Rebecca Munro is Executive Director, Fundraising & Communications for the RSPB (The Royal Society for the Protection of Birds). Prior to that she was Director of Communications and Advocacy for the Girl Guides at the International Secretariat. Before moving into the Third Sector, she had marketing roles in the IT and Telecommunications industry, including at Vodafone.
You need to be resilient to external economic shocks. It is not just resilience — it is also responsiveness and the ability to innovate quickly. You need to be innovative about different funding products and technology to deliver those. You need to be able to respond and react to different compliance regimes, like GDPR for instance. Covid is just the latest one in that trend. So we need to look at how we diversify income, but also get better at being more responsive.
There can be a culture clash between a commercial brain and a charity brain. Not in terms of skills or ability, but with things like pace. How do you make charities be more responsive and drive pace more? How can you have a greater appetite for risks? That feeds into that innovations pace, does it not? How do you learn to fail fast and fail small so that you do not fail big? And I think there is a lot to learn from a commercial partner or just the commercial sector in general.
I have never had more conversations about toilets in my entire life. Our visitor visits operations team has had to cope with very fluid government guidelines during Covid — opening them up and then closing them down. You can imagine the logistics of doing that across 220 sites around the UK. But our people are really committed to what we are doing, and they are really committed to the place that we have in people’s hearts and minds in their communities. And they went above and beyond what was required of them in a day to day job, and that is inspiring.
Our heritage is also our baggage. We are a Victorian charity, a hundred and thirty-odd years old. We have all the baggage that entails, as well as having Royal in our title. What is also true is that nature has never been higher on the public agenda. People are more aware that it is in crisis and that we are in the middle of a nature and climate emergency. Where the RSPB brand needs to be is in that space between love of nature and awareness that nature is in crisis. I think that previously our brand has probably been quite passive. So: ‘give the RSPB some money and we will go off and save nature for you’. That isn’t enough now.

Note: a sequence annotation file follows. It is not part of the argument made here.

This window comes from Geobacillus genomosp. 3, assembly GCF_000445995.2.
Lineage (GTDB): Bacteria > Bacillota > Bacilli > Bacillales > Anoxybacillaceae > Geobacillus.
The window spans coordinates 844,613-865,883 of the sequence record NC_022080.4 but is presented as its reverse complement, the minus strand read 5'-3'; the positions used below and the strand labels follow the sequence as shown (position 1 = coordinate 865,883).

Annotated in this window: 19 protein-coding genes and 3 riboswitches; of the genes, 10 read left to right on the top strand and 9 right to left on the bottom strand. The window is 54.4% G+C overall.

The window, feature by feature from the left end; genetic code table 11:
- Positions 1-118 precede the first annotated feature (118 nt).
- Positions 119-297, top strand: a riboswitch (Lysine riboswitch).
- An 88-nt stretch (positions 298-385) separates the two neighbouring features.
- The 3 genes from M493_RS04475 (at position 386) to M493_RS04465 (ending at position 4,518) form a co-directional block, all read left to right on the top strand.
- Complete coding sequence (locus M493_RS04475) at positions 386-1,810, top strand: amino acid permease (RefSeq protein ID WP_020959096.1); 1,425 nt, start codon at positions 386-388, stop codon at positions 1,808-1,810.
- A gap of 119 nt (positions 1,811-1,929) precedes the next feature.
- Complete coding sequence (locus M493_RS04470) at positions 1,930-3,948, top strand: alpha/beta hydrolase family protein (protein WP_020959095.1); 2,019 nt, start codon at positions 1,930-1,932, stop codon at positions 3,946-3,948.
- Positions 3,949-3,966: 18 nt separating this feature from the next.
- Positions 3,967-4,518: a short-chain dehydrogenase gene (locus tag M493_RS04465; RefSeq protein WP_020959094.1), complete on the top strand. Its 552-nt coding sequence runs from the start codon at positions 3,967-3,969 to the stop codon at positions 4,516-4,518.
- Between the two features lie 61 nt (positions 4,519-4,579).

How do we become a much more active brand? How do we become an activator of people in the fight to revive our world, in the solution towards that climate and ecological emergency? Our brand has to walk that very fine line between threat and solution. Threat as a key component of a brand does not work, especially when the issues of planetary destruction just feel too big to deal with. So how do you keep it real enough that people feel empowered to be part of the solution rather than to distance themselves from it?
Be bolder earlier. I’ve learnt to not always wait for the whole answer to appear — sometimes you need to step out into an abyss and trust that the path will be revealed. I have stayed at a job for too long, for instance. It is about making bolder decisions earlier and trusting your instinct a bit more.
I try not to worry about what the end result is. Charities generally work on these huge big issues that seem unsolvable, such as climate breakdown and catastrophic ecosystem declines. You cannot think about them at that level. You have to think that you are making a difference, one step at a time. I get out of bed every morning to say: what is the small thing I can do today to be part of the solution to the climate and nature emergency?
Cause & Effect is a series from Hope, in which leading figures who have been involved in building and promoting good causes tell us what they’ve learned from their experiences. Interview by Michael Isaacs.
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